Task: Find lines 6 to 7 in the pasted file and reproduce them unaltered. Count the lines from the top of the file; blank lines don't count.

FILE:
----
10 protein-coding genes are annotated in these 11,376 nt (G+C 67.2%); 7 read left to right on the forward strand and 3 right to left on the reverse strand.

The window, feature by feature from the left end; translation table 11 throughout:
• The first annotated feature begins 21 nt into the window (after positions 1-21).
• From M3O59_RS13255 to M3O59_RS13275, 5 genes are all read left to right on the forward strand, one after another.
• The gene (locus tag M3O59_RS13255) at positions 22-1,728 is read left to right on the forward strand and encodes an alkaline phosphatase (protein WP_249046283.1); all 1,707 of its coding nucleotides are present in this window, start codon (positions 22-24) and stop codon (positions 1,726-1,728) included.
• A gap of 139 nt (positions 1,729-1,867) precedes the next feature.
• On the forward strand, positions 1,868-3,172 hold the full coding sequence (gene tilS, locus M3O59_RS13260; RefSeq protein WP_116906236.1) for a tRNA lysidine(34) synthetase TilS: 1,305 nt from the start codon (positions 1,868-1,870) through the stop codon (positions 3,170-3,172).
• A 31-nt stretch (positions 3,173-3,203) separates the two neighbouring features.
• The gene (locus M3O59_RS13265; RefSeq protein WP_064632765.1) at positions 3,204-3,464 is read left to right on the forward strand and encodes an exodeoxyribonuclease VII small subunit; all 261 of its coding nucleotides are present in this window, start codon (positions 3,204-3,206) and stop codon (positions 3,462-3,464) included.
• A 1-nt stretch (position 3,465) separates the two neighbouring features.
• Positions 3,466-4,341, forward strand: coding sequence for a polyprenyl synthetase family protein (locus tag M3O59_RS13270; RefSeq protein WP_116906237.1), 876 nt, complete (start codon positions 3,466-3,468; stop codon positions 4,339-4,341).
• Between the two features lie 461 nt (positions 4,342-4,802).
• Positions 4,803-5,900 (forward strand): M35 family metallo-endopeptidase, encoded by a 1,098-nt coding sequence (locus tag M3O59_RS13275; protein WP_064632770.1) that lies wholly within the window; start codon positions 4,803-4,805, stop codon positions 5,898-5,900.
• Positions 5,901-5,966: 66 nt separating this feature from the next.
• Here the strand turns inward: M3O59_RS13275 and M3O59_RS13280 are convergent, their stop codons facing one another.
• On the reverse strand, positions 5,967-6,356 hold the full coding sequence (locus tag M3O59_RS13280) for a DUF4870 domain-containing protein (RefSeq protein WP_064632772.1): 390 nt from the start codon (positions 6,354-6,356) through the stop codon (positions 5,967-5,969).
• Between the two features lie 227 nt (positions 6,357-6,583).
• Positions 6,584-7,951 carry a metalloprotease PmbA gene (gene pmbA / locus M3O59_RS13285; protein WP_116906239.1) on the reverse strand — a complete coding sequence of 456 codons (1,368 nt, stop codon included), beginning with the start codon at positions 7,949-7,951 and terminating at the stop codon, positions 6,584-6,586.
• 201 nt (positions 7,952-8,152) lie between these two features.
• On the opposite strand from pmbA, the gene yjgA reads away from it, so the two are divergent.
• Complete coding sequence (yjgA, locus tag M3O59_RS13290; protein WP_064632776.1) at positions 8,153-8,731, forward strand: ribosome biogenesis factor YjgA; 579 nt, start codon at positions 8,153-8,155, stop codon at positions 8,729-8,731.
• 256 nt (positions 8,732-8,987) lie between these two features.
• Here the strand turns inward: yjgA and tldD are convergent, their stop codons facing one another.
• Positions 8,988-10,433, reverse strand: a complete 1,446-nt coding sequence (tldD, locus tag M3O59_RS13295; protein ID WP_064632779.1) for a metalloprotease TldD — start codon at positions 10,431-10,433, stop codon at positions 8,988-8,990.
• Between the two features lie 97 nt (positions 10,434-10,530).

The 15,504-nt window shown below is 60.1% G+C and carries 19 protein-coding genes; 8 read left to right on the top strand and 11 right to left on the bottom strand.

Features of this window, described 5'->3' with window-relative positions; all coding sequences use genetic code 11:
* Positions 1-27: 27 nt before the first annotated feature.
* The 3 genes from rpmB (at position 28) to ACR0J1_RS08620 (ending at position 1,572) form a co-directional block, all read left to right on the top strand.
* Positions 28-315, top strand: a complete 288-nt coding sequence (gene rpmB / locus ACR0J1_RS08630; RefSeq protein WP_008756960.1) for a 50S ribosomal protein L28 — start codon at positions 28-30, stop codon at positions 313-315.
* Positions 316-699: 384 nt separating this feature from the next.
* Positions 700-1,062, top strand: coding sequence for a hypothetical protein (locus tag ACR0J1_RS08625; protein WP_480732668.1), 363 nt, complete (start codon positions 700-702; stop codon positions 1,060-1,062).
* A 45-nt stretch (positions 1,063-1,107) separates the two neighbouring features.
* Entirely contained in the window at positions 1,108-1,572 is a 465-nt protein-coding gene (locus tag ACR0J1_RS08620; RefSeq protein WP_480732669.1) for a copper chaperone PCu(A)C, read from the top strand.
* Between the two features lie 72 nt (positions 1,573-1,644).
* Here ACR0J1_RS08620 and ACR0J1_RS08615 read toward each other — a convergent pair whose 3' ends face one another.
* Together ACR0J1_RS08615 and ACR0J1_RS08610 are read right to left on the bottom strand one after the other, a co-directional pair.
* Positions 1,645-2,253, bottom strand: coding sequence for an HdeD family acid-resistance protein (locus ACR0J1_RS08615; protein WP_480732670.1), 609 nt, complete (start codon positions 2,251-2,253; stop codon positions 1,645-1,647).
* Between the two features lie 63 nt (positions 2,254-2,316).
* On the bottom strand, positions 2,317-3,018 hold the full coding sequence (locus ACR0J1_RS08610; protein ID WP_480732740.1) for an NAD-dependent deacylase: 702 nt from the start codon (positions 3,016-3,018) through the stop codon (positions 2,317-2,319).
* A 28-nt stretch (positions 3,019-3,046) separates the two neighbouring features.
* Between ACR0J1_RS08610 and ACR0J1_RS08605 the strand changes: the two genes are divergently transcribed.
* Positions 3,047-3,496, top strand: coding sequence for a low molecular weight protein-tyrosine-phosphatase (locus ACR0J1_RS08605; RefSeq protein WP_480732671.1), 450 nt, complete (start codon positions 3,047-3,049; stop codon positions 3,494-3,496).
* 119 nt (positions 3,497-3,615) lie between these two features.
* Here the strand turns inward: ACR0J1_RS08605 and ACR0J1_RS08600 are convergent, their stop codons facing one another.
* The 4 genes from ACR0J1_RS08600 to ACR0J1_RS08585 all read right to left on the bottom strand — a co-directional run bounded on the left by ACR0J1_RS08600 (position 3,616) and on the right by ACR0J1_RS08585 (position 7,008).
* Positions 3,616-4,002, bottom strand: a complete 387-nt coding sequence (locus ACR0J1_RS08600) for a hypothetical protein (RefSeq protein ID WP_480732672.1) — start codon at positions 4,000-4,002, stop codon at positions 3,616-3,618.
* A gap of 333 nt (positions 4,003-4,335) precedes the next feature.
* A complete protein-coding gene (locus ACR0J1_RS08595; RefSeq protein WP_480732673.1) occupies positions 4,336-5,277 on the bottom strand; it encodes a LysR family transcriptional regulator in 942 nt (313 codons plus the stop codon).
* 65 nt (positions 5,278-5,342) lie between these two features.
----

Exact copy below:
• A gap of 139 nt (positions 1,729-1,867) precedes the next feature.
• On the forward strand, positions 1,868-3,172 hold the full coding sequence (gene tilS, locus M3O59_RS13260; RefSeq protein WP_116906236.1) for a tRNA lysidine(34) synthetase TilS: 1,305 nt from the start codon (positions 1,868-1,870) through the stop codon (positions 3,170-3,172).